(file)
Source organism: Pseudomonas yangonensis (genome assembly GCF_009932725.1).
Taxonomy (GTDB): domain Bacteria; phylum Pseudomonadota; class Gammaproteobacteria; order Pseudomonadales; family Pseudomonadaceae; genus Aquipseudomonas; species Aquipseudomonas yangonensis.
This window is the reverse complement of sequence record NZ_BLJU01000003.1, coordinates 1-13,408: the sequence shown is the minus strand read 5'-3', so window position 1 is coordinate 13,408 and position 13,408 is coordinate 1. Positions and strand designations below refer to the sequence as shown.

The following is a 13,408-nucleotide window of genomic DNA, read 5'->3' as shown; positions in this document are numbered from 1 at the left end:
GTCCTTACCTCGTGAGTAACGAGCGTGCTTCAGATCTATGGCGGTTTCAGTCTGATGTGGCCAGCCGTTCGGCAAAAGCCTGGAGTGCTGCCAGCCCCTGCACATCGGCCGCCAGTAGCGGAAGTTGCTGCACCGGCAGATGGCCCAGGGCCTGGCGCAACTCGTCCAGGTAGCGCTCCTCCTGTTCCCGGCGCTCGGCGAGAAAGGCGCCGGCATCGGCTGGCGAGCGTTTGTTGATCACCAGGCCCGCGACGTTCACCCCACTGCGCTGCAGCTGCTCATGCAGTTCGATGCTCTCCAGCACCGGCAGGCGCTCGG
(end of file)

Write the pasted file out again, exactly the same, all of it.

Source organism: Pseudomonas yangonensis (genome assembly GCF_009932725.1).
Taxonomy (GTDB): domain Bacteria; phylum Pseudomonadota; class Gammaproteobacteria; order Pseudomonadales; family Pseudomonadaceae; genus Aquipseudomonas; species Aquipseudomonas yangonensis.
This window is the reverse complement of sequence record NZ_BLJU01000003.1, coordinates 1-13,408: the sequence shown is the minus strand read 5'-3', so window position 1 is coordinate 13,408 and position 13,408 is coordinate 1. Positions and strand designations below refer to the sequence as shown.

The following is a 13,408-nucleotide window of genomic DNA, read 5'->3' as shown; positions in this document are numbered from 1 at the left end:
GTCCTTACCTCGTGAGTAACGAGCGTGCTTCAGATCTATGGCGGTTTCAGTCTGATGTGGCCAGCCGTTCGGCAAAAGCCTGGAGTGCTGCCAGCCCCTGCACATCGGCCGCCAGTAGCGGAAGTTGCTGCACCGGCAGATGGCCCAGGGCCTGGCGCAACTCGTCCAGGTAGCGCTCCTCCTGTTCCCGGCGCTCGGCGAGAAAGGCGCCGGCATCGGCTGGCGAGCGTTTGTTGATCACCAGGCCCGCGACGTTCACCCCACTGCGCTGCAGCTGCTCATGCAGTTCGATGCTCTCCAGCACCGGCAGGCGCTCGG